The coastal vacation village of choice is another 30 minutes east from Maracas Bay. That’s Blanchisseuse, affordable and totally relaxed, named for laundresses once said to be prevalent here along the Marianne River. Pronounced “blon-she-suhze,” the village hugs half a mile of two-lane road beside the sea. Hills rise sharply behind. A hundred-year-old suspension bridge across the river marks the end of town, from where the road turns to dirt, then trail. Eric Blackman rents river kayaks and leads hiking tours to hillside waterfalls. But mostly visitors hang out at the beaches, in the hotel bars, and rum shops, dancing at the Casbah, sampling Rennie Bobb’s woodcarvings.

Upscale in design but casual in dress like everyplace else in town is Surf’s Country Inn. Three hillside rooms with double-door balconies plus terrace restaurant and lounge form a charming compound with a lovely view through dense tropical foliage to the twisty road below, a striking cove beach and the sea (North Coast Rd., Blanchisseuse, 669-2475, fax 669-3016; $60 includes tax, service, and breakfast; four-course meals about $15).

Largest compound, just before the suspension bridge, is Laguna Mar Beach Resort with 16 rooms in three hillside lodges and an indoor-outdoor restaurant. Back of the restaurant is the big beach at the river mouth. Rooms are high-ceilinged, simply furnished, and, like all in the village, fan-cooled, unscreened, and, almost everywhere, with mosquito netting—as easy to arrange as it is sensible. (Mile Marker 651/2, Paria Main Rd., Blanchisseuse, 669-2963,; $75-$85.)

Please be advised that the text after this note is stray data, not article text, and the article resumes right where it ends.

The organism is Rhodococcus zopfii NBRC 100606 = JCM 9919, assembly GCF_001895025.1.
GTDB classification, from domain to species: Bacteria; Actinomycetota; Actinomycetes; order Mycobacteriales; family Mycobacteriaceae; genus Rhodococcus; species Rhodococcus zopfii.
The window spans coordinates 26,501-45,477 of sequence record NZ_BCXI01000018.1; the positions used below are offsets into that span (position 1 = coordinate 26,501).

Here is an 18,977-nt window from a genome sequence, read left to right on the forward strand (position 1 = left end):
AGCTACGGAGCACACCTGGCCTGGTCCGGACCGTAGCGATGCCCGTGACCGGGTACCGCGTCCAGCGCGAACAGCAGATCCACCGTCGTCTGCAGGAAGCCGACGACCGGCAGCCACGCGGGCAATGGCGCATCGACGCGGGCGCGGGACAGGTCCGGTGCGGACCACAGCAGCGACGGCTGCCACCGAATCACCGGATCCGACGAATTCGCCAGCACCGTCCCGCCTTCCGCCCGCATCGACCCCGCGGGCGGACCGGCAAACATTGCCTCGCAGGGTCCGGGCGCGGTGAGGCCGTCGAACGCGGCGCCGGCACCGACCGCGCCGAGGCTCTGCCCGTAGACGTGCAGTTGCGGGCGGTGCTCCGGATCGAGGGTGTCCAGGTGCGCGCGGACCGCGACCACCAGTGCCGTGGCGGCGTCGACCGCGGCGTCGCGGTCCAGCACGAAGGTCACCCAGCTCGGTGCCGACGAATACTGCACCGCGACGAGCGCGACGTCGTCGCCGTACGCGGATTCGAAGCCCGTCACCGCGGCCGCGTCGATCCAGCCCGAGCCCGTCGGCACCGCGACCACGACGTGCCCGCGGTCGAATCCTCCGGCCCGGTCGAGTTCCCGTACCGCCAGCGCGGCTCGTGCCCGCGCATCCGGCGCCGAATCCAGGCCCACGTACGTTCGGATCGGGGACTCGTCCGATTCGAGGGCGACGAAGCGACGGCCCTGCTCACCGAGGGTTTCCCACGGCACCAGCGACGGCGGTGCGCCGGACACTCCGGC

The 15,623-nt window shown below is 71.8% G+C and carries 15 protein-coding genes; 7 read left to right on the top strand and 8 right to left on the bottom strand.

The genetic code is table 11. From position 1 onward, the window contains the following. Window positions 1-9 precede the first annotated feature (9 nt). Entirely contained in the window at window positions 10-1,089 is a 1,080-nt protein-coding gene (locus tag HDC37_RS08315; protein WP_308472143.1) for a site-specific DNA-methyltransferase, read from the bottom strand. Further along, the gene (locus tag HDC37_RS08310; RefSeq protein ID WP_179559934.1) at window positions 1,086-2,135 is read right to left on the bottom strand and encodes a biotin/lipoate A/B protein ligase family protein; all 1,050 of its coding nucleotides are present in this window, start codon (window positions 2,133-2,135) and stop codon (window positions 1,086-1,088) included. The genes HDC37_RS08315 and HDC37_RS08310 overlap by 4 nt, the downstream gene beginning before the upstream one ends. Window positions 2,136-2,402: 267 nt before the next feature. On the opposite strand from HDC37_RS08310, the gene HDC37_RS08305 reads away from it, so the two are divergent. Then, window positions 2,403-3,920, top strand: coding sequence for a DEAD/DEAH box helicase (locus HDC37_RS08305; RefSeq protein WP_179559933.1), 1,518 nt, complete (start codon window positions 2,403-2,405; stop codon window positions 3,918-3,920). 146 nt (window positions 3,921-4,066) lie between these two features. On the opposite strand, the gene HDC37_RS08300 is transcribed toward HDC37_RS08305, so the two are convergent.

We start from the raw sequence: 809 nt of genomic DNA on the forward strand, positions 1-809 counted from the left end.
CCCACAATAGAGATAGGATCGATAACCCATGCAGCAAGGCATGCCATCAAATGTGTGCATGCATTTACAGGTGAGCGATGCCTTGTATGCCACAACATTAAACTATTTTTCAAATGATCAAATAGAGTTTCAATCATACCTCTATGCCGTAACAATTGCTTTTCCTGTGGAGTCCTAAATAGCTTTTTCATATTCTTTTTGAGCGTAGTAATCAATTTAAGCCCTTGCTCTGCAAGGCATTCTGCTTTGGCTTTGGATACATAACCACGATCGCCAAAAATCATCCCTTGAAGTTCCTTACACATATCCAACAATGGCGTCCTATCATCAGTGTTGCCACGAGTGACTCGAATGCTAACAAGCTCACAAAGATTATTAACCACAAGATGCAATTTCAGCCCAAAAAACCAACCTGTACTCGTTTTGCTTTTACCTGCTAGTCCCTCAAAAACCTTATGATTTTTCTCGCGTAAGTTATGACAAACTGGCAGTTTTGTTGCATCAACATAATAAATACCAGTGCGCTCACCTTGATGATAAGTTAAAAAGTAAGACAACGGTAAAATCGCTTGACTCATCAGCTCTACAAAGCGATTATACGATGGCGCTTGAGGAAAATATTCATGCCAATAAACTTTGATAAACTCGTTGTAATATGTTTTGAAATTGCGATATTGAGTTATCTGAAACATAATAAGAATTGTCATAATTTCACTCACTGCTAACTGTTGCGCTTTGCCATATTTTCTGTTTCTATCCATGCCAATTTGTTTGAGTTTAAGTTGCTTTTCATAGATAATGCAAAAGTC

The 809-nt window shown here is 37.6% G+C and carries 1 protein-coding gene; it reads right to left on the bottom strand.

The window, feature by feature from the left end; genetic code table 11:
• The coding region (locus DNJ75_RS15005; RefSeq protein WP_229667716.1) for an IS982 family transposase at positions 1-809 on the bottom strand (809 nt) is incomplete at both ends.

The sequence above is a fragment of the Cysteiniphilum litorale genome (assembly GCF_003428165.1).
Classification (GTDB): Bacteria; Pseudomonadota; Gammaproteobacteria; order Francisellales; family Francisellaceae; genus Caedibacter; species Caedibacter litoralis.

Two B&Bs offer three arty rooms, each only steps from dramatic cove beaches: Second Spring lies more quietly west of the village on the sea; Almond Brook in the heart of the village and across from Rennie Bobb’s studio. (Second Spring, Lamp Post 191, Paria Main Rd., Blanchisseuse, 669-3909; $50, hot plate and fridge; cottage $70, full kitchen; continental breakfast $5 per person. Almond Brook, Lamp Post 16, Paria Main Rd., Blanchisseuse, 678-0822; $50 for a double includes full breakfast and use of kitchen. Both include tax and service.)

Herb Hiller is a former executive director of the Caribbean Travel Association. Wyatt Gallery’s photographs were exhibited at The Mercedes-Benz Manhattan Gallery from October 2nd - November 2nd, 2003. The gallery is located at 536 W. 41st Street at 11th Avenue.For more information, go to